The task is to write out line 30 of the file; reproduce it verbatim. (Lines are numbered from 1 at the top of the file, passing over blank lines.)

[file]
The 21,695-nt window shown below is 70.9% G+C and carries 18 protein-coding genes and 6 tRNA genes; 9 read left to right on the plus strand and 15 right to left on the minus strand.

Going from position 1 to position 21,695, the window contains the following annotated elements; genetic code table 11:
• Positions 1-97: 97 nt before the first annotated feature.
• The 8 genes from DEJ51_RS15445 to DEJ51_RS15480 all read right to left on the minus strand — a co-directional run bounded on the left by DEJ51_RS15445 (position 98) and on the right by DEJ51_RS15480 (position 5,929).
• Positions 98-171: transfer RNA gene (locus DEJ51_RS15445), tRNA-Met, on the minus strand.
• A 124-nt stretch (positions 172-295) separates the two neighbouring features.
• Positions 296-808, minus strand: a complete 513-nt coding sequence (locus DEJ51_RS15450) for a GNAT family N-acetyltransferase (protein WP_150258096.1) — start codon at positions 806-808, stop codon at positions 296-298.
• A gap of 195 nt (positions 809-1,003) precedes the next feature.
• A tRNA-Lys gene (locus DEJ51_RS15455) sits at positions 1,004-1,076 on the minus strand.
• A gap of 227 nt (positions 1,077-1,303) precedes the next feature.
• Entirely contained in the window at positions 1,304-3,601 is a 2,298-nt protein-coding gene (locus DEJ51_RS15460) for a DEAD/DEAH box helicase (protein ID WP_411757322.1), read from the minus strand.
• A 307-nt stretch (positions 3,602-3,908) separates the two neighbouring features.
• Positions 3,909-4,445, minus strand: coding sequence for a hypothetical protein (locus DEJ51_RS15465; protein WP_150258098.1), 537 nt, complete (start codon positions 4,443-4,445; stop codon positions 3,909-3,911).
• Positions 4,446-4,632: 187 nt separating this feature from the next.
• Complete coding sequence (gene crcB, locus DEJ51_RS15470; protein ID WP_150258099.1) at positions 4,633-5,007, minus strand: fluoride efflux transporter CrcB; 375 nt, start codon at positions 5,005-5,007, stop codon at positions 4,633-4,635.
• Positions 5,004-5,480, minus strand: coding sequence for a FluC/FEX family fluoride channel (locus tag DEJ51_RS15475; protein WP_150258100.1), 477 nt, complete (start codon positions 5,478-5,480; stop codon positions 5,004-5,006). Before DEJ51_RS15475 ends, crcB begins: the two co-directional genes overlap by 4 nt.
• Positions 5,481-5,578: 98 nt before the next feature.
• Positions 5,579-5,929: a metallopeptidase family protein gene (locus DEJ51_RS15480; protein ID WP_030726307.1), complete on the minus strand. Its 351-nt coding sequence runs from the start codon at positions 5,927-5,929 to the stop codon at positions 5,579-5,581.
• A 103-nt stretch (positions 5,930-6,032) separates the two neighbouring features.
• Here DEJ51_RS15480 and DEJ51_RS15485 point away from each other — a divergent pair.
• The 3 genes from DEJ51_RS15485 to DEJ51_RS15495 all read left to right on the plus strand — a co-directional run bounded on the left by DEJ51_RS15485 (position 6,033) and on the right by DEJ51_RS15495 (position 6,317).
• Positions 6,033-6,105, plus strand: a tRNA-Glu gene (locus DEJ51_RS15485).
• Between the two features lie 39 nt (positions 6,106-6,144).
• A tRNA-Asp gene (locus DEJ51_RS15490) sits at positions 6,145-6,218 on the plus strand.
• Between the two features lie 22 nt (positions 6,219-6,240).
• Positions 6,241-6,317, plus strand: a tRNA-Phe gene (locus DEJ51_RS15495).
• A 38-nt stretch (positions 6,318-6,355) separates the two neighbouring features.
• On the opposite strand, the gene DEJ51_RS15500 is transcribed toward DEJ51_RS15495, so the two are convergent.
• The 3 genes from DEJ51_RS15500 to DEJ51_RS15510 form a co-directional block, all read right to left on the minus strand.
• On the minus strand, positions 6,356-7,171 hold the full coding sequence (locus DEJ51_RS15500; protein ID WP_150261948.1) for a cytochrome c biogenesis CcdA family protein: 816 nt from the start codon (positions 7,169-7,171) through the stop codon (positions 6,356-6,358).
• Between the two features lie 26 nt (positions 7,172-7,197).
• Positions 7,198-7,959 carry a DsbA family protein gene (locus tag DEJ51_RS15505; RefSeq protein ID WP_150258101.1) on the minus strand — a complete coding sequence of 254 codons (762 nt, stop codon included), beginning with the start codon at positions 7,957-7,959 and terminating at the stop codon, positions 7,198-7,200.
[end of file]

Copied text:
• On the minus strand, positions 6,356-7,171 hold the full coding sequence (locus DEJ51_RS15500; protein ID WP_150261948.1) for a cytochrome c biogenesis CcdA family protein: 816 nt from the start codon (positions 7,169-7,171) through the stop codon (positions 6,356-6,358).